Thanks to Xbox for the code!

Yooka-Laylee is a return in style to the 64-bit platform games of old, made by ex-rare staff that have made some of the classics such as Donkey Kong Country and such. First impressions were that it seemed to be a re-skin of Banjo Kazooie, but Yooka Laylee is a whole lot more than that. Yooka-Laylee is actually a spiritual successor to the Banjo Kazooie Series

The Plot Involves two characters, Yooka who is a chameleon and Laylee, a bat, who have to collect 150 Paiges (pages) from a missing magic book that will unlock secrets enabling the heroic duo to stop the evil Capital B from absorbing all of the world's literature and converting it into profit.

Along with collectible paiges there are also Quills to collect, which are normally found out in the open, and are used to unlock new abilities and also unlock new fun arcade games that can be played in up to four player local co-op. Paiges are used to morph a world increasing its size and unlocking more to do within that world. E.g. extra challenges. You start in the standard Hub world and you can visit any of the other 5 worlds in any order.

The Level design of the actual worlds is great with both the large levels and the interesting ability to morph the levels. Each world is inhabited by an eclectic cast of humorous supporting character and gives the worlds a distinctive feel with a fantastic soundtrack that is just the icing on the cake of nostalgia.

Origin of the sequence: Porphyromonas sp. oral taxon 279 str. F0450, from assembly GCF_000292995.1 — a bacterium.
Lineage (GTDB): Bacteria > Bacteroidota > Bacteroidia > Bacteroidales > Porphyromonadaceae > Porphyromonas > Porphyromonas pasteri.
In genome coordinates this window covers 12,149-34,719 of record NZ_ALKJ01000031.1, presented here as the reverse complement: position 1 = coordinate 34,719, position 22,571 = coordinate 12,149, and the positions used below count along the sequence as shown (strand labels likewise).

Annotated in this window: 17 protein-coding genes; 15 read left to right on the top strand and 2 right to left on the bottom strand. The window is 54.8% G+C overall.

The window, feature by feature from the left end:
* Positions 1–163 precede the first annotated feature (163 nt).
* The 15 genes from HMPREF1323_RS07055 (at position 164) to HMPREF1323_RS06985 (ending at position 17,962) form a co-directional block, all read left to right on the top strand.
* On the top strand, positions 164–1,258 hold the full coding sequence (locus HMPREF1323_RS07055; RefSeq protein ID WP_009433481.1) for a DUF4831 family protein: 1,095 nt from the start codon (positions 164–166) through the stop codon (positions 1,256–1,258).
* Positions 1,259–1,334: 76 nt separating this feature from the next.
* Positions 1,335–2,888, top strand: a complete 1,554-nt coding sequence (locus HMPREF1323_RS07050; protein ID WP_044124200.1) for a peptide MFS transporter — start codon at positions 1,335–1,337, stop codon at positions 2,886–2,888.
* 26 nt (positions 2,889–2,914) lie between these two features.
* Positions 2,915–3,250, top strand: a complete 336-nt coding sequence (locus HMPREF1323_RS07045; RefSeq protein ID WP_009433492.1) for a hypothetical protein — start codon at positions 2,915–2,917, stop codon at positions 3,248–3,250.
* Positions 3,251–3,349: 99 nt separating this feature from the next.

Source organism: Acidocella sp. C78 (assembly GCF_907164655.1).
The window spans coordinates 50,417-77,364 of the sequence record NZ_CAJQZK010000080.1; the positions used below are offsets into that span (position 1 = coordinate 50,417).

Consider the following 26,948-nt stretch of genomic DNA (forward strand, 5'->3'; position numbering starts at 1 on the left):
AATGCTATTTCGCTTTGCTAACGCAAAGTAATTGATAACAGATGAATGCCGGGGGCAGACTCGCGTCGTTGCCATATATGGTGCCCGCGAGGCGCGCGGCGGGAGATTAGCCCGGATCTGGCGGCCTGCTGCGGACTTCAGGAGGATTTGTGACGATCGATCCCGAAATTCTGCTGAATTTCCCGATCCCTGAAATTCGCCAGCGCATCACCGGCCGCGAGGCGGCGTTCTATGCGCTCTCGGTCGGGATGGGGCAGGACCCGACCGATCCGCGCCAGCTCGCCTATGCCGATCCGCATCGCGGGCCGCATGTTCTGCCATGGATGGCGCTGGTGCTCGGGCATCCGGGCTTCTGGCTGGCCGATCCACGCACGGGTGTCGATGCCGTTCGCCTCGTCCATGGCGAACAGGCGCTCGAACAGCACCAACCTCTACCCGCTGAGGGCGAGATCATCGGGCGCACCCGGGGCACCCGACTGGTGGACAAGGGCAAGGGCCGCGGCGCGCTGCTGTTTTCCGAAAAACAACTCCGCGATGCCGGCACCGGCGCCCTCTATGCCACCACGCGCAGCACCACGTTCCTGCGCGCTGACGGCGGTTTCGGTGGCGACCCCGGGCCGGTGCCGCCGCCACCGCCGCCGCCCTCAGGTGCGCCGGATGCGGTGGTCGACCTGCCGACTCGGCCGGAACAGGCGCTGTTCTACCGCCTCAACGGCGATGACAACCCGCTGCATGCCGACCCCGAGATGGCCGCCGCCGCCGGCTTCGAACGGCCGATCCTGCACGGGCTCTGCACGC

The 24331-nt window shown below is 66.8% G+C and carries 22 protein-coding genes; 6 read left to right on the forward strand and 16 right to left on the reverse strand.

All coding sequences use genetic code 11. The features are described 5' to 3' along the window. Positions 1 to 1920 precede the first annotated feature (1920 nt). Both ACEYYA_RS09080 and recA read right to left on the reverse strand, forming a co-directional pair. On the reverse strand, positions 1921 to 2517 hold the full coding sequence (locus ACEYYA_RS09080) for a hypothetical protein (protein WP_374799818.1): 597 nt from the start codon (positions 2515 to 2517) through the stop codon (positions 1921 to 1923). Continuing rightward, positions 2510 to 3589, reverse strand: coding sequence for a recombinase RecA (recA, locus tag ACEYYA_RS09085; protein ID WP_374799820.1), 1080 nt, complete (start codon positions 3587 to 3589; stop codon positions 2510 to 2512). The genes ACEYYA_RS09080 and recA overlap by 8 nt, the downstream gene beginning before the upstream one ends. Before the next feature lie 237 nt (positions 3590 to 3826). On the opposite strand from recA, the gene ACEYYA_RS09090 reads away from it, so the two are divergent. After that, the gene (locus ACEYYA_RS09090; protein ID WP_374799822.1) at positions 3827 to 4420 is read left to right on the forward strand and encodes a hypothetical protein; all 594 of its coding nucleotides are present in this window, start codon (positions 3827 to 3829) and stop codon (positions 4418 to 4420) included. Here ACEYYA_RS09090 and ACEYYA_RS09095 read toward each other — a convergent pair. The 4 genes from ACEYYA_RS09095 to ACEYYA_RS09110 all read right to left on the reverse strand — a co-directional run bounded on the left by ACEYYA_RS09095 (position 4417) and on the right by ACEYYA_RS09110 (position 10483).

Yooka and Laylee both have their own abilities that are upgraded as you progress through the game and purchase them. One of my favourites was Yookas ability to take the properties of an item that you lick, E.g. If you lick Honey you become sticky allowing you to stick to walls and get to previously inaccessible areas, Whilst Laylee's sonar shows invisible objects, both of these abilities showcase the brilliant puzzle design that is within the game.

The only things that let down the experience for me was the fourth wall comments made by the main characters, which grated after a while, and the game had serious camera issues which were mainly noticeable when you unlocked the flying ability, coupled with the large turning circle, it made flying a chore and occasionally the camera became stuck on objects. Perhaps the developers should have looked at the old style camera system and implemented an improved version.

All in all Yooka-Laylee is held back from the much coveted must byy award due to some silly little issues that could easily have been fixed. It's a worthy addition to the platforming genre and goes to show that the genre itself isn't dead it just needs a revisit occasionally with improved technology.